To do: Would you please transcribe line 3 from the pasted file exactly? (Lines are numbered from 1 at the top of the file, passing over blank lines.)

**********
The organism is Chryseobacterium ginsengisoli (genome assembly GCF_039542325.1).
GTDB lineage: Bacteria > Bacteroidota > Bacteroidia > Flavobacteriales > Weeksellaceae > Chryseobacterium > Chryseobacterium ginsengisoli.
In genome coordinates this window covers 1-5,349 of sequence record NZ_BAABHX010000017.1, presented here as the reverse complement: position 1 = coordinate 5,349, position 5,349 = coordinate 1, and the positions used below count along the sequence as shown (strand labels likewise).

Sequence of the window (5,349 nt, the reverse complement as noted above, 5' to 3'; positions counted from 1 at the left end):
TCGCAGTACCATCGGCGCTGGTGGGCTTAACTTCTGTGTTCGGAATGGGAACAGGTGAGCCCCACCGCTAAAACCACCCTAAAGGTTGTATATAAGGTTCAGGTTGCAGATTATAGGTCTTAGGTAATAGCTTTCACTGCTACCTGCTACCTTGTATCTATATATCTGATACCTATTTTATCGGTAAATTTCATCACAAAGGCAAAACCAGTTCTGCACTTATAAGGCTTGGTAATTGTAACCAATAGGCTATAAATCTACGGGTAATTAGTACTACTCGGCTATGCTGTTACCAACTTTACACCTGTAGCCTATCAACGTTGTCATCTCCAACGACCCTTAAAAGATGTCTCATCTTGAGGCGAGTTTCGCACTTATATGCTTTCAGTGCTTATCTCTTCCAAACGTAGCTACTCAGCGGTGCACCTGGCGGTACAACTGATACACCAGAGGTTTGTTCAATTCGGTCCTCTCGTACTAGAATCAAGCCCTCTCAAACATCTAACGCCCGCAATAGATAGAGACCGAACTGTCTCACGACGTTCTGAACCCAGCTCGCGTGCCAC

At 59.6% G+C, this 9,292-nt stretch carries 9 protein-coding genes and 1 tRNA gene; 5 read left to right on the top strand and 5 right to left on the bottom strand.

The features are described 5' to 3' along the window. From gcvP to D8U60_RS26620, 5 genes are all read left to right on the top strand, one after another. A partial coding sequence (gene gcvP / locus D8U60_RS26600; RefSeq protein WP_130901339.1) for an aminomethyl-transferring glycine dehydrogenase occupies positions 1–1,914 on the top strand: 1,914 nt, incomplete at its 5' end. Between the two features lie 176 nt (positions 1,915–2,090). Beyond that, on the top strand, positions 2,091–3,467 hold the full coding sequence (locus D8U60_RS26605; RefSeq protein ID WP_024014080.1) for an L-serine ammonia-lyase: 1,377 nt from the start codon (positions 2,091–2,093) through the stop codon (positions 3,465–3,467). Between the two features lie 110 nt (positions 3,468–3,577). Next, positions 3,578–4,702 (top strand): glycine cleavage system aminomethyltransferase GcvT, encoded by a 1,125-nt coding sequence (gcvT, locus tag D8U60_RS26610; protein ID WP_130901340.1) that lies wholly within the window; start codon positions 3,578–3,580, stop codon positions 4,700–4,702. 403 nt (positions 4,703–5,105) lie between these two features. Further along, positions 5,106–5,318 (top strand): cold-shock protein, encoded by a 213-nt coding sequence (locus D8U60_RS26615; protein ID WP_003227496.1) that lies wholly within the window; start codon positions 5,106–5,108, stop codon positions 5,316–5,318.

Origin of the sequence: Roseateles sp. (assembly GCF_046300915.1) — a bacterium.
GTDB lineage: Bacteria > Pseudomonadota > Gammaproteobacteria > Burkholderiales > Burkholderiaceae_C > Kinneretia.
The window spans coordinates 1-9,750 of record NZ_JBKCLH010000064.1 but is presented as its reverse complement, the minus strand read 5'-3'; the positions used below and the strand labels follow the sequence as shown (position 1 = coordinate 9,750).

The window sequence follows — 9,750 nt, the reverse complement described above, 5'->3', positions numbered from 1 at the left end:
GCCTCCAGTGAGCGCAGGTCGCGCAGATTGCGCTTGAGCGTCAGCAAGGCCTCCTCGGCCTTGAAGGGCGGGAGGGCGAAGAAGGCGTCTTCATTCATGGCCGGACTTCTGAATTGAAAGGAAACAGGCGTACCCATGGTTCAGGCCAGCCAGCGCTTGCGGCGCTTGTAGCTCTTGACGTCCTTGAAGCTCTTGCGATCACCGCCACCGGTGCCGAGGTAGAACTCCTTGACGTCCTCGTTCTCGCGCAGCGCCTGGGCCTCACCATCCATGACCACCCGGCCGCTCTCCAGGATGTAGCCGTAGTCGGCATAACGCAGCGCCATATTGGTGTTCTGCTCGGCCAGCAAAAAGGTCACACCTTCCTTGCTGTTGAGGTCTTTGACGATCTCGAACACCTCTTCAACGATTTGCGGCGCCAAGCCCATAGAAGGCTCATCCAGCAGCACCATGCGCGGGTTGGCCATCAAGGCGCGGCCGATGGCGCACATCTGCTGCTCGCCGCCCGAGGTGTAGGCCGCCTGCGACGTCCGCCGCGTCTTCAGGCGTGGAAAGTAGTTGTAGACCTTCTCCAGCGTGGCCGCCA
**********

In genome coordinates this window covers 1-5,349 of sequence record NZ_BAABHX010000017.1, presented here as the reverse complement: position 1 = coordinate 5,349, position 5,349 = coordinate 1, and the positions used below count along the sequence as shown (strand labels likewise).